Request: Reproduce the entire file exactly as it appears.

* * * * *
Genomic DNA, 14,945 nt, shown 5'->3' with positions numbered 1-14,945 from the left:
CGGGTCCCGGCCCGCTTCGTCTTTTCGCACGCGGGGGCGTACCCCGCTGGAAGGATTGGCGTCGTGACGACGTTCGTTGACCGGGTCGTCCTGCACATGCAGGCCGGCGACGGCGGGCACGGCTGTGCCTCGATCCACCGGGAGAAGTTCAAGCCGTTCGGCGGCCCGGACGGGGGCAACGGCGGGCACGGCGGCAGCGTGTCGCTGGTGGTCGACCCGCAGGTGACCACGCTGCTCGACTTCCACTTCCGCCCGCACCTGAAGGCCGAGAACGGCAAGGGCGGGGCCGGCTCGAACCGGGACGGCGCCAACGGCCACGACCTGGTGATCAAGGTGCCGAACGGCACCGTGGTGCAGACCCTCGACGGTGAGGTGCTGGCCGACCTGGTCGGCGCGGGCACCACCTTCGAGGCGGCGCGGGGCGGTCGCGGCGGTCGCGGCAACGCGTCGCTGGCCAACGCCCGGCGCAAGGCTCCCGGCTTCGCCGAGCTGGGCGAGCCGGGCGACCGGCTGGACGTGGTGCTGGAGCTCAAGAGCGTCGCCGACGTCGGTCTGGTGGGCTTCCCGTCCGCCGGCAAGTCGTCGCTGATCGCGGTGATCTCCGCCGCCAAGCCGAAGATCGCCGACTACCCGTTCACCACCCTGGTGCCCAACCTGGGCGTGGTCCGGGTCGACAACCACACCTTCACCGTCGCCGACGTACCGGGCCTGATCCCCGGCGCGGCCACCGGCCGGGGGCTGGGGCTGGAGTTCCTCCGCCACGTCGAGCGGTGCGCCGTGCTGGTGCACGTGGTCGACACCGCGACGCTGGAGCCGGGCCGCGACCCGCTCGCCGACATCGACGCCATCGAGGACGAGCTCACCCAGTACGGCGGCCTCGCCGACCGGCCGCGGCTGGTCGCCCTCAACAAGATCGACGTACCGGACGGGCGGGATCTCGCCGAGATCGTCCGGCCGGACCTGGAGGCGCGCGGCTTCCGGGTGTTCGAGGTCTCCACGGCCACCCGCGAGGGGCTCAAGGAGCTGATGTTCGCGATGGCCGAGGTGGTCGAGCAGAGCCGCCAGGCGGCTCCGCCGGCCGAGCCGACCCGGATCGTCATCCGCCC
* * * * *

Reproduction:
Genomic DNA, 14,945 nt, shown 5'->3' with positions numbered 1-14,945 from the left:
CGGGTCCCGGCCCGCTTCGTCTTTTCGCACGCGGGGGCGTACCCCGCTGGAAGGATTGGCGTCGTGACGACGTTCGTTGACCGGGTCGTCCTGCACATGCAGGCCGGCGACGGCGGGCACGGCTGTGCCTCGATCCACCGGGAGAAGTTCAAGCCGTTCGGCGGCCCGGACGGGGGCAACGGCGGGCACGGCGGCAGCGTGTCGCTGGTGGTCGACCCGCAGGTGACCACGCTGCTCGACTTCCACTTCCGCCCGCACCTGAAGGCCGAGAACGGCAAGGGCGGGGCCGGCTCGAACCGGGACGGCGCCAACGGCCACGACCTGGTGATCAAGGTGCCGAACGGCACCGTGGTGCAGACCCTCGACGGTGAGGTGCTGGCCGACCTGGTCGGCGCGGGCACCACCTTCGAGGCGGCGCGGGGCGGTCGCGGCGGTCGCGGCAACGCGTCGCTGGCCAACGCCCGGCGCAAGGCTCCCGGCTTCGCCGAGCTGGGCGAGCCGGGCGACCGGCTGGACGTGGTGCTGGAGCTCAAGAGCGTCGCCGACGTCGGTCTGGTGGGCTTCCCGTCCGCCGGCAAGTCGTCGCTGATCGCGGTGATCTCCGCCGCCAAGCCGAAGATCGCCGACTACCCGTTCACCACCCTGGTGCCCAACCTGGGCGTGGTCCGGGTCGACAACCACACCTTCACCGTCGCCGACGTACCGGGCCTGATCCCCGGCGCGGCCACCGGCCGGGGGCTGGGGCTGGAGTTCCTCCGCCACGTCGAGCGGTGCGCCGTGCTGGTGCACGTGGTCGACACCGCGACGCTGGAGCCGGGCCGCGACCCGCTCGCCGACATCGACGCCATCGAGGACGAGCTCACCCAGTACGGCGGCCTCGCCGACCGGCCGCGGCTGGTCGCCCTCAACAAGATCGACGTACCGGACGGGCGGGATCTCGCCGAGATCGTCCGGCCGGACCTGGAGGCGCGCGGCTTCCGGGTGTTCGAGGTCTCCACGGCCACCCGCGAGGGGCTCAAGGAGCTGATGTTCGCGATGGCCGAGGTGGTCGAGCAGAGCCGCCAGGCGGCTCCGCCGGCCGAGCCGACCCGGATCGTCATCCGCCC